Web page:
Sierra to the Extreme by Zach Murphy

Photo by Aaron Burden on Unsplash

This story was originally published in Anti-Heroin Chic

Sierra liked to eat ice cream during blizzards. She’d make snow angels and draw funny faces on them.

In the spring, she liked to bask in the grass for hours and hours, as if the insects were her friends. She’d talk to trees and will rainbows into the sky.

In the summer, she’d run to the edges of town and party until the morning sun greeted the horizon.

In the fall, she’d dance through whirlwinds of leaves, watch horror films on rainy nights, and read scary stories in the dark.

When the worst spring came, the doctors found something growing inside her body. Sierra thought it looked like a tulip.

When the worst summer came, Sierra couldn’t spend much time outside, and she could only dream of being in a different place.

When the worst fall came, Sierra lost all of her hair. She dressed up in a different Halloween costume every single day of the month. And the next month, too.

During that last winter, Sierra went into the hospital and never came home. The weight of silence was strong enough to shatter mountains.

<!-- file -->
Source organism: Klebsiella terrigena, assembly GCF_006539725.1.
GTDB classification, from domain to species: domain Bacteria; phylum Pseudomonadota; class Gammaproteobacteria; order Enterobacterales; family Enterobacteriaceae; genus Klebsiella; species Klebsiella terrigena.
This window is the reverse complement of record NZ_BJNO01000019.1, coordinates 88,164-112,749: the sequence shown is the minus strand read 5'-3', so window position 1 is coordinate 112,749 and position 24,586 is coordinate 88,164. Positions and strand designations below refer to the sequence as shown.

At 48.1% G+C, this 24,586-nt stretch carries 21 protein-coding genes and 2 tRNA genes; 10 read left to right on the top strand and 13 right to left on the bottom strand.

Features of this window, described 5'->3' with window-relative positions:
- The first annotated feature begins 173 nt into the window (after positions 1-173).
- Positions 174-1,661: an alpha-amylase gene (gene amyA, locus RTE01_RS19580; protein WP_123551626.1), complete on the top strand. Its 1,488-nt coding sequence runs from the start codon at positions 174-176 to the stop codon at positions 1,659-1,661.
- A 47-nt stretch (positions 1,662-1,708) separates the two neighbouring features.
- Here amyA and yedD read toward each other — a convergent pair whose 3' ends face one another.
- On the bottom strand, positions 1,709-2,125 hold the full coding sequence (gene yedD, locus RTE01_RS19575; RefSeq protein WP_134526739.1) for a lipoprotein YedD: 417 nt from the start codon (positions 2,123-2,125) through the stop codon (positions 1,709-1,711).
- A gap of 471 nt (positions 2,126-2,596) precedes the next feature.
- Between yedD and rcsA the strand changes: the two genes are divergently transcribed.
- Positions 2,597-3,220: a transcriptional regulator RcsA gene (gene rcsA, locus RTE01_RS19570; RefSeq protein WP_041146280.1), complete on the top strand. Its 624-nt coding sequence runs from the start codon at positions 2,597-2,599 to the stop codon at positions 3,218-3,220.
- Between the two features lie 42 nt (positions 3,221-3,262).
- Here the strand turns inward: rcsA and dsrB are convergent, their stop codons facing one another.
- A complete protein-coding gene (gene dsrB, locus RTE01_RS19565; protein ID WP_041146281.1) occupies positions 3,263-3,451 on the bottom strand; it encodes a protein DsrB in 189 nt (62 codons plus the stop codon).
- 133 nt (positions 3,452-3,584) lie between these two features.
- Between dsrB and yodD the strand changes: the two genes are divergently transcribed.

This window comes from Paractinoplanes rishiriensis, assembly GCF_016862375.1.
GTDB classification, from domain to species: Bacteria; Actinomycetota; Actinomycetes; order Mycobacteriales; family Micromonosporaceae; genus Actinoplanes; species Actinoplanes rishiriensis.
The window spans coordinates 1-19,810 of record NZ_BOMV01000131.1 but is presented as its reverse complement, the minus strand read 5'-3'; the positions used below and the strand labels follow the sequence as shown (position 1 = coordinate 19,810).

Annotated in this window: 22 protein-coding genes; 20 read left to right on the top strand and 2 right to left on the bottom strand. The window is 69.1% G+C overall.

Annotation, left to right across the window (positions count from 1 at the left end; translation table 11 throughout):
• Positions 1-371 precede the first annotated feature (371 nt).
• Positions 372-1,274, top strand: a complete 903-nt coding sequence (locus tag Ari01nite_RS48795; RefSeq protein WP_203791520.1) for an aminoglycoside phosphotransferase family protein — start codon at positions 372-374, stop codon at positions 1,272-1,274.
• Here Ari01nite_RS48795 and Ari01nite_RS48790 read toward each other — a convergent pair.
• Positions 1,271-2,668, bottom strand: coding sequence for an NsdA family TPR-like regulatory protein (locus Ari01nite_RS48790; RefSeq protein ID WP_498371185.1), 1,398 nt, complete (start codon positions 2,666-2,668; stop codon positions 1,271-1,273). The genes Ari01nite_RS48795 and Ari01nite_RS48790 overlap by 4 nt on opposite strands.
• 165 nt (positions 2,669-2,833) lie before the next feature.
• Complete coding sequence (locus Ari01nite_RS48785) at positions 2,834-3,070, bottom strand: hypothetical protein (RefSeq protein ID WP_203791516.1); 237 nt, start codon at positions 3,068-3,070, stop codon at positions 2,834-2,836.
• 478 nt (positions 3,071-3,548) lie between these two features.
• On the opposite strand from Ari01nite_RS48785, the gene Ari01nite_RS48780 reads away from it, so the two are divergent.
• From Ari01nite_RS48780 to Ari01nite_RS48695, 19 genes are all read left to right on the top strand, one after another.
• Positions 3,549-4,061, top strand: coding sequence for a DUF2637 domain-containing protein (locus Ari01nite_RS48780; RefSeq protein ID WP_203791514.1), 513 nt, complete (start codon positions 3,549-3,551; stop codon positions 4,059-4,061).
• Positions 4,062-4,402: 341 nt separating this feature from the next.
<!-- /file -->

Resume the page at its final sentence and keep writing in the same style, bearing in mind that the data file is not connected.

Every time I see a snowflake, I think of her. Every time a flower blooms, I think of her. Every time the heat swelters, I think of her. Every time a leaf falls, I think of her.

My name is Stella and I miss my twin sister so goddamn much.

About The Author

Zach Murphy is a Hawaii-born writer who somehow ended up in the often chilly but charming land of St. Paul, Minnesota. His stories have appeared in Peculiars Magazine, Ellipsis Zine, Emerge Literary Journal, The Bitchin’ Kitsch, Fat Cat Magazine, WINK, and the Wayne Literary Review. He lives with his wonderful wife Kelly and loves cats and movies.

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